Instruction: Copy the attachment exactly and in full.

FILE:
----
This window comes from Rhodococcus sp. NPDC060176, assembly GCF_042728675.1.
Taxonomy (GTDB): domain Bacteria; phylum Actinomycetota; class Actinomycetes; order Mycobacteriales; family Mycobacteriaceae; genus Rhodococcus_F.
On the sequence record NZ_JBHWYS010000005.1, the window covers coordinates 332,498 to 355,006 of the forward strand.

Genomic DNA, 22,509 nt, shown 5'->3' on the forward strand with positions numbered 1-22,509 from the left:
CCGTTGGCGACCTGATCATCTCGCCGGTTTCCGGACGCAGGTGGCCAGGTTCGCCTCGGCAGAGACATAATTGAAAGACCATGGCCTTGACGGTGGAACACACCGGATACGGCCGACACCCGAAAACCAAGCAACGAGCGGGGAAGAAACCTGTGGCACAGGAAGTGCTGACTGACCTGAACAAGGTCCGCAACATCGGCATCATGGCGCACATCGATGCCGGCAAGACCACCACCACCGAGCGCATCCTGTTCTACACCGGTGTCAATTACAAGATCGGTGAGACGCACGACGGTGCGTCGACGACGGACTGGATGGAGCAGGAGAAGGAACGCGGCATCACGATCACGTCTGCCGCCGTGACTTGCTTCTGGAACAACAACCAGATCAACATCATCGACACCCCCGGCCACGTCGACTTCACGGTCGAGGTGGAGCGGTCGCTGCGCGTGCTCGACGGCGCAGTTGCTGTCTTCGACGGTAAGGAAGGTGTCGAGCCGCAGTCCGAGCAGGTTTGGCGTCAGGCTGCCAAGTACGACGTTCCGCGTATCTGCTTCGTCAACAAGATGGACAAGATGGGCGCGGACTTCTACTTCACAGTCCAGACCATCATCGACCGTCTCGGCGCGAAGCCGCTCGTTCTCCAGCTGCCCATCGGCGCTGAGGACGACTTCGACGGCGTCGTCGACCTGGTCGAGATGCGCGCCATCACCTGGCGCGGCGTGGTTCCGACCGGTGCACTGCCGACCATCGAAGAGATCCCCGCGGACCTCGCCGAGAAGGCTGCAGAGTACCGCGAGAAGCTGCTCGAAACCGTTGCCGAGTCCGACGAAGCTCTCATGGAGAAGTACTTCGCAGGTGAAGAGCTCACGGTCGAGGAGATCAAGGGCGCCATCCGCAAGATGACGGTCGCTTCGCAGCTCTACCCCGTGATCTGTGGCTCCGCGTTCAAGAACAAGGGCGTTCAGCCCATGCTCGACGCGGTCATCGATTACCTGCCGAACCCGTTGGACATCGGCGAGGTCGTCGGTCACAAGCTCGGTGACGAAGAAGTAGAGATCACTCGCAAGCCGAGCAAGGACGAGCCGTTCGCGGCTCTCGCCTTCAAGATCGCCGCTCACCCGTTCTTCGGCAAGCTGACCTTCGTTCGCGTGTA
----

This window comes from Rhodococcus sp. NPDC060176, assembly GCF_042728675.1.
Taxonomy (GTDB): domain Bacteria; phylum Actinomycetota; class Actinomycetes; order Mycobacteriales; family Mycobacteriaceae; genus Rhodococcus_F.
On the sequence record NZ_JBHWYS010000005.1, the window covers coordinates 332,498 to 355,006 of the forward strand.

Genomic DNA, 22,509 nt, shown 5'->3' on the forward strand with positions numbered 1-22,509 from the left:
CCGTTGGCGACCTGATCATCTCGCCGGTTTCCGGACGCAGGTGGCCAGGTTCGCCTCGGCAGAGACATAATTGAAAGACCATGGCCTTGACGGTGGAACACACCGGATACGGCCGACACCCGAAAACCAAGCAACGAGCGGGGAAGAAACCTGTGGCACAGGAAGTGCTGACTGACCTGAACAAGGTCCGCAACATCGGCATCATGGCGCACATCGATGCCGGCAAGACCACCACCACCGAGCGCATCCTGTTCTACACCGGTGTCAATTACAAGATCGGTGAGACGCACGACGGTGCGTCGACGACGGACTGGATGGAGCAGGAGAAGGAACGCGGCATCACGATCACGTCTGCCGCCGTGACTTGCTTCTGGAACAACAACCAGATCAACATCATCGACACCCCCGGCCACGTCGACTTCACGGTCGAGGTGGAGCGGTCGCTGCGCGTGCTCGACGGCGCAGTTGCTGTCTTCGACGGTAAGGAAGGTGTCGAGCCGCAGTCCGAGCAGGTTTGGCGTCAGGCTGCCAAGTACGACGTTCCGCGTATCTGCTTCGTCAACAAGATGGACAAGATGGGCGCGGACTTCTACTTCACAGTCCAGACCATCATCGACCGTCTCGGCGCGAAGCCGCTCGTTCTCCAGCTGCCCATCGGCGCTGAGGACGACTTCGACGGCGTCGTCGACCTGGTCGAGATGCGCGCCATCACCTGGCGCGGCGTGGTTCCGACCGGTGCACTGCCGACCATCGAAGAGATCCCCGCGGACCTCGCCGAGAAGGCTGCAGAGTACCGCGAGAAGCTGCTCGAAACCGTTGCCGAGTCCGACGAAGCTCTCATGGAGAAGTACTTCGCAGGTGAAGAGCTCACGGTCGAGGAGATCAAGGGCGCCATCCGCAAGATGACGGTCGCTTCGCAGCTCTACCCCGTGATCTGTGGCTCCGCGTTCAAGAACAAGGGCGTTCAGCCCATGCTCGACGCGGTCATCGATTACCTGCCGAACCCGTTGGACATCGGCGAGGTCGTCGGTCACAAGCTCGGTGACGAAGAAGTAGAGATCACTCGCAAGCCGAGCAAGGACGAGCCGTTCGCGGCTCTCGCCTTCAAGATCGCCGCTCACCCGTTCTTCGGCAAGCTGACCTTCGTTCGCGTGTA